As a poet and translator, Dr. Back, discusses how her own poetic sensibility enables her to inhabit and translate the work of Israeli poet, Tuvia Ruebner.
Rachel Tzvia Back is a poet, a translator of Hebrew poetry, a scholar and an educator. She is the recipient of numerous awards and fellowships, including a PEN Translation grant, a Dora Maar Brown Foundation Fellowship, and a Hadassah-Brandeis Research grant. In addition to five volumes of her own poetry (English) and a study of the poetics of the American poet Susan Howe (1999), Back has published important collections of Israeli poetry in translation. Her collection In the Illuminated Dark: Selected Poems of Tuvia Ruebner (Hebrew Union College Press and University of Pittsburgh Press, 2014) won the triennial Risa Domb/Porjes Prize in 2016, and was a finalist for both the National Translation Award in Poetry and the Jewish Book Council Award in Poetry in 2015.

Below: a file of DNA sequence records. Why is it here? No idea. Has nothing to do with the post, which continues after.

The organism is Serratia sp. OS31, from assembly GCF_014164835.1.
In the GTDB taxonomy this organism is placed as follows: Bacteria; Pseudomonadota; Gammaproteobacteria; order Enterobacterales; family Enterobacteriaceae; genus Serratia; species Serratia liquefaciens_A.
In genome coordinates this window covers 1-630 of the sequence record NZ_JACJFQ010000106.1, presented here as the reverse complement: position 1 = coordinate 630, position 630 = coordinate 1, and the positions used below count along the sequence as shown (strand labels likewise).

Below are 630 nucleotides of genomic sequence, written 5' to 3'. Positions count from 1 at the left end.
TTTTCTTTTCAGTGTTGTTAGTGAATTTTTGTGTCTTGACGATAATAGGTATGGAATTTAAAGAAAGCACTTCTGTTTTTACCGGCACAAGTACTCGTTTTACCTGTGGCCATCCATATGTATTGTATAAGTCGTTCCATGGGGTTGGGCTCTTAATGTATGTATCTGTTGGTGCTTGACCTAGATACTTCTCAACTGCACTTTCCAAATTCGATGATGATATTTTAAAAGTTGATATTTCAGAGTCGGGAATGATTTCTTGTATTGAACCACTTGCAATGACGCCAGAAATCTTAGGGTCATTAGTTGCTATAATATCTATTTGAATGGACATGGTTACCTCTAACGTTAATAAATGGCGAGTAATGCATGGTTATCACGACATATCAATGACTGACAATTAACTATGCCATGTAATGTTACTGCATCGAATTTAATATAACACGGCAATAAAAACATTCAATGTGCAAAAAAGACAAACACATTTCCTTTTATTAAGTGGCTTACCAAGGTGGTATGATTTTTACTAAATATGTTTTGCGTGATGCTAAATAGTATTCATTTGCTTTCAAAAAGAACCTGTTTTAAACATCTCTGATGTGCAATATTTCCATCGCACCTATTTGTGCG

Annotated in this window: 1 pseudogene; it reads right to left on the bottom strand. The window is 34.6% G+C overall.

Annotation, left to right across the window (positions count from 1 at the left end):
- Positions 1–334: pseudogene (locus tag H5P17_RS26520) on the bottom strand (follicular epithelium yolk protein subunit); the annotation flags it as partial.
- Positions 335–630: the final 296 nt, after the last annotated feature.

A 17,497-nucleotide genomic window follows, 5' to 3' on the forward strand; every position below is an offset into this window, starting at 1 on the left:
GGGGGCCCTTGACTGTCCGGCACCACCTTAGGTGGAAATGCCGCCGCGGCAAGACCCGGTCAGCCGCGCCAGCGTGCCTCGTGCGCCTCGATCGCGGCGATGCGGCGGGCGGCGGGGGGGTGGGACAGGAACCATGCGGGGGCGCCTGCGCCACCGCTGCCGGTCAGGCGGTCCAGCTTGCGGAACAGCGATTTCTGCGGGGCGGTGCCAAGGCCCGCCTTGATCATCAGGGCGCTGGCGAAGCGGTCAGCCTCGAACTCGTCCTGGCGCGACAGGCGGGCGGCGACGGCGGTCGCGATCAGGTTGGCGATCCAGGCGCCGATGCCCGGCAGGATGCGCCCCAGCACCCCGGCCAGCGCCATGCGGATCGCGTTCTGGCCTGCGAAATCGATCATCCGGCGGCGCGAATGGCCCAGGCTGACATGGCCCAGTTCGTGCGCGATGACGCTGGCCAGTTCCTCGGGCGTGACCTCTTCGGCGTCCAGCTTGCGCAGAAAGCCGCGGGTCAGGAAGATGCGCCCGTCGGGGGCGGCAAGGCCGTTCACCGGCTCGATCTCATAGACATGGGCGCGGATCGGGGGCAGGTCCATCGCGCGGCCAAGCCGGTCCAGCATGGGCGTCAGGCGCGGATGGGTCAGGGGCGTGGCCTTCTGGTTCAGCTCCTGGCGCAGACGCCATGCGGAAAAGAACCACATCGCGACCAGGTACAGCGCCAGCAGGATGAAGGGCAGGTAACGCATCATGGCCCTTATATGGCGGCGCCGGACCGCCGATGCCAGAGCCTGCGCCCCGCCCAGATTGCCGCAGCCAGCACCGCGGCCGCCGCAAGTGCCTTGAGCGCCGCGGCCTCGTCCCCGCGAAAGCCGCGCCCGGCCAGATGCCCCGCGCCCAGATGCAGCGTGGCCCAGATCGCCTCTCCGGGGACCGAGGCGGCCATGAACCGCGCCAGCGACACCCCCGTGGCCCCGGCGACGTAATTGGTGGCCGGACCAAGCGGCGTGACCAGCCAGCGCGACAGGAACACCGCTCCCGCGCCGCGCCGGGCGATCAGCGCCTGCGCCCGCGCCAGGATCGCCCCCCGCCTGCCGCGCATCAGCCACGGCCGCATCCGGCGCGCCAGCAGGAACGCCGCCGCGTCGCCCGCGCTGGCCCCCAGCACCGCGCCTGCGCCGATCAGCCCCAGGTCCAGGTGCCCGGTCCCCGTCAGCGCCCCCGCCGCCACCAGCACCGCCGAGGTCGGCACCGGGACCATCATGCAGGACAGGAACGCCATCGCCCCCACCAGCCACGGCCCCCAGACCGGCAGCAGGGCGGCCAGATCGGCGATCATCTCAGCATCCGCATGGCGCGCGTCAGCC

Her new translation collection On the Surface of Silence: The Last Poems of Lea Goldberg is forthcoming from Hebrew Union College Press and the University of Pittsburgh Press in Spring 2017. Her other acclaimed translation works include Lea Goldberg: Selected Poetry and Drama (2006), With an Iron Pen: Twenty Years of Hebrew Protest Poetry (2009) and Night, Morning: Selected Poems of Hamutal Bar-Yosef (2008).
Back lives in the Galilee, where her great-great-great grandfather settled in the 1830s; she teaches at Oranim College, in the foothills of the Carmel Mountains. Her classes include students from Jewish, Muslim and Christian backgrounds; thus, the classroom becomes a laboratory for inter-ethnic and religious dialogue through literature among people dwelling in a political, religious, and ethnic conflict zone.
Photo courtesy of David H. Aaron.